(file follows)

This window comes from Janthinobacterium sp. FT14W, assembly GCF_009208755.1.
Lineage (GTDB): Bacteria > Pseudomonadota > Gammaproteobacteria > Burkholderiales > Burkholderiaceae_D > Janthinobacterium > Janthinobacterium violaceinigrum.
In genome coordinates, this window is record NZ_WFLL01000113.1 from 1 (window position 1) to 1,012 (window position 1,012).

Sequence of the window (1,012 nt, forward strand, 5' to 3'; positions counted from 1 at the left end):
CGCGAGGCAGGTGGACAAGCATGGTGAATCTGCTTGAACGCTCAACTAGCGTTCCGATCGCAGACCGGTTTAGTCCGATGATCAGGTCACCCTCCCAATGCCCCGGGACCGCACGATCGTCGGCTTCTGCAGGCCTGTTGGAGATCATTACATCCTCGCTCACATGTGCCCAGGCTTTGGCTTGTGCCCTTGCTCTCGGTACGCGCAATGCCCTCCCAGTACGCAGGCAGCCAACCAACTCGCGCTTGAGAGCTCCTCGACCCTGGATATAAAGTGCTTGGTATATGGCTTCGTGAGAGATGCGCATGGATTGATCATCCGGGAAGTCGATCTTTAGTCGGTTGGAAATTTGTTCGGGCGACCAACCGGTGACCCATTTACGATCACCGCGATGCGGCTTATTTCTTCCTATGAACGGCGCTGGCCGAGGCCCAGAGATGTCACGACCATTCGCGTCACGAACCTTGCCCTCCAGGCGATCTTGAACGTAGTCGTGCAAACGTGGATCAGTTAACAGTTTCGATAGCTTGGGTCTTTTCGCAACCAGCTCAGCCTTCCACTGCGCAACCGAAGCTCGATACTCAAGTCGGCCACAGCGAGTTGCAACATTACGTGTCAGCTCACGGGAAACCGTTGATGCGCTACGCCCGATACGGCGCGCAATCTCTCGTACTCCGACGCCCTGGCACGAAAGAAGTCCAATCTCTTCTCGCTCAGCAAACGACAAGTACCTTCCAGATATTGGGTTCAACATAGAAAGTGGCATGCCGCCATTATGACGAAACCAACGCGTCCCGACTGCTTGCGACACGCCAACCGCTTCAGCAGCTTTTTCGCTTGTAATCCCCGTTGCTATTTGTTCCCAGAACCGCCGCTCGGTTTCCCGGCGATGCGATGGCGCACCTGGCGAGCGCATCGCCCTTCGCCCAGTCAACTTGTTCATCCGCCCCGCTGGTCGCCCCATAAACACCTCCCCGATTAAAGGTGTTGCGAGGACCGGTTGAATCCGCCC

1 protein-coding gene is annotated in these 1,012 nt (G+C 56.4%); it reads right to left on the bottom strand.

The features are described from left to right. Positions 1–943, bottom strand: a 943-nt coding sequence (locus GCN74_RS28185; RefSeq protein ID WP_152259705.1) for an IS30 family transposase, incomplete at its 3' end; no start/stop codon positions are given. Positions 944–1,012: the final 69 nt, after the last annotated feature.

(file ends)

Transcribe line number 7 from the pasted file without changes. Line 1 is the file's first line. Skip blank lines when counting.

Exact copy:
The features are described from left to right. Positions 1–943, bottom strand: a 943-nt coding sequence (locus GCN74_RS28185; RefSeq protein ID WP_152259705.1) for an IS30 family transposase, incomplete at its 3' end; no start/stop codon positions are given. Positions 944–1,012: the final 69 nt, after the last annotated feature.